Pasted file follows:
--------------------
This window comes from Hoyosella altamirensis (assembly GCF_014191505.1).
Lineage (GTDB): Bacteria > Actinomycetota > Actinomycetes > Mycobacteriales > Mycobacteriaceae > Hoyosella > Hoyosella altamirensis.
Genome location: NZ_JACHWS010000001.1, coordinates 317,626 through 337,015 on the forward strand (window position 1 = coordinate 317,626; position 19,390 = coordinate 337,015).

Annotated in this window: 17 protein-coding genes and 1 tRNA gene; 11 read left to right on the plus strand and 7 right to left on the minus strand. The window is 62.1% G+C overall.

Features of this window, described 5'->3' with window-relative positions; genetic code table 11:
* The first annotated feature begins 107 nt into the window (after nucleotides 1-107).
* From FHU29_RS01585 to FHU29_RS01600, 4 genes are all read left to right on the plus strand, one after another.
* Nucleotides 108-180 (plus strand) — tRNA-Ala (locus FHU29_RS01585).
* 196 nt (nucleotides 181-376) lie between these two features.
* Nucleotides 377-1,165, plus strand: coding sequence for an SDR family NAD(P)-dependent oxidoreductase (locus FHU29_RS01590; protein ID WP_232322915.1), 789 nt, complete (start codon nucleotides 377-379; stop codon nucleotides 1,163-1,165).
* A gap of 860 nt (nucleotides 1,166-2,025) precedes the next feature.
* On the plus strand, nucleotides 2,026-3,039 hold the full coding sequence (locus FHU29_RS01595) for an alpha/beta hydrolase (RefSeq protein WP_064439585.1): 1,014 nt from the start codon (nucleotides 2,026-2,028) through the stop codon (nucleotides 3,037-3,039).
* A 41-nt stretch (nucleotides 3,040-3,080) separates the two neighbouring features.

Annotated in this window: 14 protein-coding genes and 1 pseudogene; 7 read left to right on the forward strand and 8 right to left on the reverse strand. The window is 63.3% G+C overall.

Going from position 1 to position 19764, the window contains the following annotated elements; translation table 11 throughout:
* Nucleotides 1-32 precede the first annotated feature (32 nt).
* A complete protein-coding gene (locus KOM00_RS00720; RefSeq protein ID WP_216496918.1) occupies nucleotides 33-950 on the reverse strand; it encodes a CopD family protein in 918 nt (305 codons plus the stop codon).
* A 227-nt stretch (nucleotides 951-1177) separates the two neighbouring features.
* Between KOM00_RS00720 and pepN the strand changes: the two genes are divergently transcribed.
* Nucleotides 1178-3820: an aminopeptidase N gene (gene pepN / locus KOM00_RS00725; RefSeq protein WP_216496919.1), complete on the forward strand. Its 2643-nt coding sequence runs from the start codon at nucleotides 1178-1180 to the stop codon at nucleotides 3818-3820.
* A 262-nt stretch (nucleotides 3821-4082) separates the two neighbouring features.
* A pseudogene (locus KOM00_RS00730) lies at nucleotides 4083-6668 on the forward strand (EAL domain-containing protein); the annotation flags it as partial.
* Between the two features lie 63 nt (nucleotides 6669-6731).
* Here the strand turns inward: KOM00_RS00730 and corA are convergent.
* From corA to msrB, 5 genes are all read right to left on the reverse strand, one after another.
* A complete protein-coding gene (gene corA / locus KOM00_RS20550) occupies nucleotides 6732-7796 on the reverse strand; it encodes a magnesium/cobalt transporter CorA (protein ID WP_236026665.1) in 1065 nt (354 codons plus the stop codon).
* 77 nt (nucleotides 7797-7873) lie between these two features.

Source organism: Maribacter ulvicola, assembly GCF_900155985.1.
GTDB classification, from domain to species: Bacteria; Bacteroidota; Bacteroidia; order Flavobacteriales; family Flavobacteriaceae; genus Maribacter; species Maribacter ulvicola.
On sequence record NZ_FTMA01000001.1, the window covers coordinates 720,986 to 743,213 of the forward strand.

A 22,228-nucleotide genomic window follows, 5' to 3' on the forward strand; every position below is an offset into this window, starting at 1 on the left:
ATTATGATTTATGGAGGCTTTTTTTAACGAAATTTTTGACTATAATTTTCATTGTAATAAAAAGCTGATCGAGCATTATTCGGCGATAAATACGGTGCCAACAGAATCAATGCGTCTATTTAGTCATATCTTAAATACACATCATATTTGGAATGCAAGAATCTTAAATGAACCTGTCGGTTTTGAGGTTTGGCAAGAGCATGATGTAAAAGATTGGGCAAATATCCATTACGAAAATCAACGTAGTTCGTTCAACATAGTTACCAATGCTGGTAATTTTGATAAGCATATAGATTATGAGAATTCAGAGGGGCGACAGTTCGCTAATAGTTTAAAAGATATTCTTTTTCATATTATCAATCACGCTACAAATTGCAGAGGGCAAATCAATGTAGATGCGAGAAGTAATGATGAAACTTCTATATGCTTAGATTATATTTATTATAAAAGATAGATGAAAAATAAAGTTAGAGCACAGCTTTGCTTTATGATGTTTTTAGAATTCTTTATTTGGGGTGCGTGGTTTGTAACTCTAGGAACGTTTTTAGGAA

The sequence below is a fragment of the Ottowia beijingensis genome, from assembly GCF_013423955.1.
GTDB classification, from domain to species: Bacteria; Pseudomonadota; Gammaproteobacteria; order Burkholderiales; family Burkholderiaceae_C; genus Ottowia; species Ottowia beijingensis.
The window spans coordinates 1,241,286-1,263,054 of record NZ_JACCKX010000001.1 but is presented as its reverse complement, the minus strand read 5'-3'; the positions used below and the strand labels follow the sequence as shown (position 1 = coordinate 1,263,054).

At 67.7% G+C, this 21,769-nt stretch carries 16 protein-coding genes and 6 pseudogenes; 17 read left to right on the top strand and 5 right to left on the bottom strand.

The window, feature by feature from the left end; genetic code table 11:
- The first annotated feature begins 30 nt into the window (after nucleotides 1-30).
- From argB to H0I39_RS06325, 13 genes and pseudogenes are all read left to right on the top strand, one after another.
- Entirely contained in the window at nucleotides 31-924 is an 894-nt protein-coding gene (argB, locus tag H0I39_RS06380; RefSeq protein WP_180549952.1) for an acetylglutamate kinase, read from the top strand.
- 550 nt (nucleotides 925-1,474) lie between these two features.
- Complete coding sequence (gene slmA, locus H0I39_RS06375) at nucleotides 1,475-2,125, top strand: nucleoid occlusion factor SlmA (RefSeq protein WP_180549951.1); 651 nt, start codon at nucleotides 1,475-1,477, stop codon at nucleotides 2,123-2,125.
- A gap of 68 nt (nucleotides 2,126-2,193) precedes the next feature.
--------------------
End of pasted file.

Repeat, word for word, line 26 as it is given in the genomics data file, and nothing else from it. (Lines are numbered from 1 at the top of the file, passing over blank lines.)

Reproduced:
* A complete protein-coding gene (gene corA / locus KOM00_RS20550) occupies nucleotides 6732-7796 on the reverse strand; it encodes a magnesium/cobalt transporter CorA (protein ID WP_236026665.1) in 1065 nt (354 codons plus the stop codon).